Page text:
June 25, 2024
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June 25, 2024
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Teaneck—Now more than ever, the Jewish community faces acute security challenges. With Israel under fire and anti-Jewish violence in Paris making headlines this week alone, the Jewish community continually seeks solutions to protect its members and keep them safe. One such organization with a sophisticated answer to security concerns is the Community Security Service (CSS). Founded in 2007 by security professionals, the CSS is a non­profit organization that trains volunteers from their own synagogue communities in professional operational security approaches, including counter-surveillance and risk assessments.

The more than 3,000 people who have been trained by CSS have saved millions of dollars to their member organizations, but the cost savings is not their primary focus. Rather, their unparalleled knowledge of their institutions enable them to act as adept and sophisticated “eyes and ears” for the police.

“As we watch with horror the videos and images hailing from Paris to Israel we are fortunate to have an organization such as CSS in our midst,” said former federal prosecutor Michael Wildes, a community member who is a former two-term mayor of Englewood. “CSS partners with the organized Jewish community, governmental authorities and the police, and operates on a strictly non-political and non-denominational basis,” he said.

“CSS acts as a force multiplier for law enforcement by engaging a key element that is often overlooked in discussions about security: the community,” said David Dabscheck, CSS’s founder and president. “Our volunteers play a crucial role in complementing a synagogue’s security, as they have the cultural familiarity to identify suspicious behavior and out-of­place objects in their environments, thereby addressing a situation long before it escalates into a serious incident,” he said. Dabscheck also noted that central to CSS’s methodology involves working closely with a wide range of strategic partners and law enforcement agencies, including the Department of Homeland Security and Secure Community Network (SCN), which is the national homeland security initiative of the Jewish Federations of North America and the Conference of Presidents of Major American Jewish Organizations.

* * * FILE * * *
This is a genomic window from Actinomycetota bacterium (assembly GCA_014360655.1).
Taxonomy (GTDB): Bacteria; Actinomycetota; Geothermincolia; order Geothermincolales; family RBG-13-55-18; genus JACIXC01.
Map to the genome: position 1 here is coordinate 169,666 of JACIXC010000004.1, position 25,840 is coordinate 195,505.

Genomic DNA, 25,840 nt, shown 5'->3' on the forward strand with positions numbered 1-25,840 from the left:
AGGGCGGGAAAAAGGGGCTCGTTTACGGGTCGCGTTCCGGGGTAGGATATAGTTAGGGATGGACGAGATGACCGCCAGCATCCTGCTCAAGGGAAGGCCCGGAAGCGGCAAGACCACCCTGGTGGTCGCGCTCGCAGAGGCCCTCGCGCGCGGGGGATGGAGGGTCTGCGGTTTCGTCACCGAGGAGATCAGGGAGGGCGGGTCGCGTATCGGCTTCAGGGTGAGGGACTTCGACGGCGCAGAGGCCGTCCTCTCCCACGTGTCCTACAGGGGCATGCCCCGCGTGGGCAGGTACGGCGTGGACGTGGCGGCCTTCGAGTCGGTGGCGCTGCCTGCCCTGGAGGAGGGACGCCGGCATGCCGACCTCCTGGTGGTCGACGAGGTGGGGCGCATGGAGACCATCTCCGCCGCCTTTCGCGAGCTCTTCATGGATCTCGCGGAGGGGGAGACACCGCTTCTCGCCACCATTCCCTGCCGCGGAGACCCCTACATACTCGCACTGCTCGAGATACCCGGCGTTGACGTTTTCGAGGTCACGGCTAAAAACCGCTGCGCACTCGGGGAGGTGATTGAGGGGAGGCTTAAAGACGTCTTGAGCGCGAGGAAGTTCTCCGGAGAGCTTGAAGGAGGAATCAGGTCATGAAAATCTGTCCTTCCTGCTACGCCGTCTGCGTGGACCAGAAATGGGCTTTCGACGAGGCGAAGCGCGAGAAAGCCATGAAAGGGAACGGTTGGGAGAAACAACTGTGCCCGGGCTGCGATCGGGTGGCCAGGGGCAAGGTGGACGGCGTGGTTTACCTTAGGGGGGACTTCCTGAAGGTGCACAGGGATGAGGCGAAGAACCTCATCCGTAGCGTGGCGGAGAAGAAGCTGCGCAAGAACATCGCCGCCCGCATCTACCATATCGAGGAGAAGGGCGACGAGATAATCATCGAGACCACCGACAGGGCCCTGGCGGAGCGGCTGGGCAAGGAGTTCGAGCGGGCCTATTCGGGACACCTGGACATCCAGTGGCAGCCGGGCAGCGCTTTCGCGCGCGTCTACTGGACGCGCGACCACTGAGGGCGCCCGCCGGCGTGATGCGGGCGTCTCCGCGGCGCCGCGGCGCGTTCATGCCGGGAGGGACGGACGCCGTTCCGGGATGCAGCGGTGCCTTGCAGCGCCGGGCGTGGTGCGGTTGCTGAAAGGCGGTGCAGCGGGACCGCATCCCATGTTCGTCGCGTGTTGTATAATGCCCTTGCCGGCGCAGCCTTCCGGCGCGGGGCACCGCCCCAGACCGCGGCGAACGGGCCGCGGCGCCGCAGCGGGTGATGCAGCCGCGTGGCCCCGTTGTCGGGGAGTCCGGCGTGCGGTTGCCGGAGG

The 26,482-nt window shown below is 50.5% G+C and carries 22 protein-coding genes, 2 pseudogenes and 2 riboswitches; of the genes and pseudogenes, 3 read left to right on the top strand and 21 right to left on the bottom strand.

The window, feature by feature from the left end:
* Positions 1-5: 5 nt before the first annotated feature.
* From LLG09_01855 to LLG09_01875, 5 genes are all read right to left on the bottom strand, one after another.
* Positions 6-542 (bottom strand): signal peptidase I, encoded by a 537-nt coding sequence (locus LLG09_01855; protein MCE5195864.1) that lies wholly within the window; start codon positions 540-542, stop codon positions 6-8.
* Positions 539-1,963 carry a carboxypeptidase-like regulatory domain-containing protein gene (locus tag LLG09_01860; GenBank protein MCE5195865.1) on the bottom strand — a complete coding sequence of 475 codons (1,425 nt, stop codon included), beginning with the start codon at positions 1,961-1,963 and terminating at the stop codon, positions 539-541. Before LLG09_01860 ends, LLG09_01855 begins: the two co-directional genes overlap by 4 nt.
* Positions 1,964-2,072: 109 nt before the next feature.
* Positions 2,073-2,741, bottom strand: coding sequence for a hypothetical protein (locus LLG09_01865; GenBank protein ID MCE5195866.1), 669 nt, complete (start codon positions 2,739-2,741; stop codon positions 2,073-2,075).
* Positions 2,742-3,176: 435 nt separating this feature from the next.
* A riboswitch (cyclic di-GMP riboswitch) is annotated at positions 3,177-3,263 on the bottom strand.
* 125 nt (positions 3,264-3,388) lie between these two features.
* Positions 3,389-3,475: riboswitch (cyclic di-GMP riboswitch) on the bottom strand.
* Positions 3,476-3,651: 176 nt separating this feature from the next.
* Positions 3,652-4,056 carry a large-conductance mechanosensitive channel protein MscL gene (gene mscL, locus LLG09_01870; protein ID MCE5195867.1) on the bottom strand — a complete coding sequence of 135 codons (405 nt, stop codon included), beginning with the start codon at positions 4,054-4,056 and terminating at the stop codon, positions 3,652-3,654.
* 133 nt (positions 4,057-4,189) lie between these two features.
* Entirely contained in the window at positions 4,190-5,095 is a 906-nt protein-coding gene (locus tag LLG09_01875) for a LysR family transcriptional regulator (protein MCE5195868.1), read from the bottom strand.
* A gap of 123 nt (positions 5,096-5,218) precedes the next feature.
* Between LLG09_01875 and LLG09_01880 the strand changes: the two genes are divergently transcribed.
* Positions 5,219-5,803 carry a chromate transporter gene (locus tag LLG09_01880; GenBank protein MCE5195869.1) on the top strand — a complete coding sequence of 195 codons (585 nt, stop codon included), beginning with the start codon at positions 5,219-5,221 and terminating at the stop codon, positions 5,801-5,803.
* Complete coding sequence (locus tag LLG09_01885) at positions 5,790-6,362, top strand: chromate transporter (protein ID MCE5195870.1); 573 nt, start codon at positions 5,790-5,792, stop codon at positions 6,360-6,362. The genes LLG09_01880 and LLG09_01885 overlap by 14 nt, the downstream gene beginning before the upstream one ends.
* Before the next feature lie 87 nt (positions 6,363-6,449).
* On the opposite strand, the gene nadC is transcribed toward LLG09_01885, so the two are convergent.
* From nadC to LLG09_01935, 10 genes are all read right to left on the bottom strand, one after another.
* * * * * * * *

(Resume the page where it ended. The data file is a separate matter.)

“With the war in Israel and the escalating threats to Jewish communities throughout the world and in the U.S., many community members have volunteered to join us so they can help protect their families, friends, and synagogues in a responsible and useful way,” said Deena Seelenfreund, CSS’s regional manager for New Jersey. “We are receiving requests from numerous synagogues and communities throughout New Jersey to join our network, before the higher risk time of the High Holidays,” she added.

“Members volunteer their time in order to serve as the eyes of the community to detect and deter possible threats at an early stage, and to defend the community if necessary. The recent anti-Israel protests and riots around the world have reminded us once again of the need for Jews to remain alert and vigilant against those who would do us harm. While we are blessed in the U.S. to be largely exempt from the antisemitism that has gripped Europe, extremists do exist and we must be ready,” said Eli Davidovics, CSS New Jersey operations manager.

CSS also helps to secure some of the largest and most visible special events and galas of the community, such as those organized by Birthright, Chabad, and the Friends of the IDF. “Because of the current situation we have also been flooded by requests to help secure the solidarity rallies that have been occurring in communities across the country,” Seelenfreund said. “Everyone at the moment feels the need to contribute and stand together, and we feel privileged that we can play this unique role at this difficult time.”

CSS currently operates in three states and in dozens of synagogues. “We have received requests from communities across the country to bring this model to them, as there is a growing recognition that managing our security needs in an efficient and effective manner is one issue that affects us all equally,” said Seelenfreund.

Those interested in donating to the CSS or in volunteering may visit http://www.thecss.org, or email [email protected].

By Elizabeth Kratz, with additional reporting by Benjy Kleiner and Yanky Krinsky

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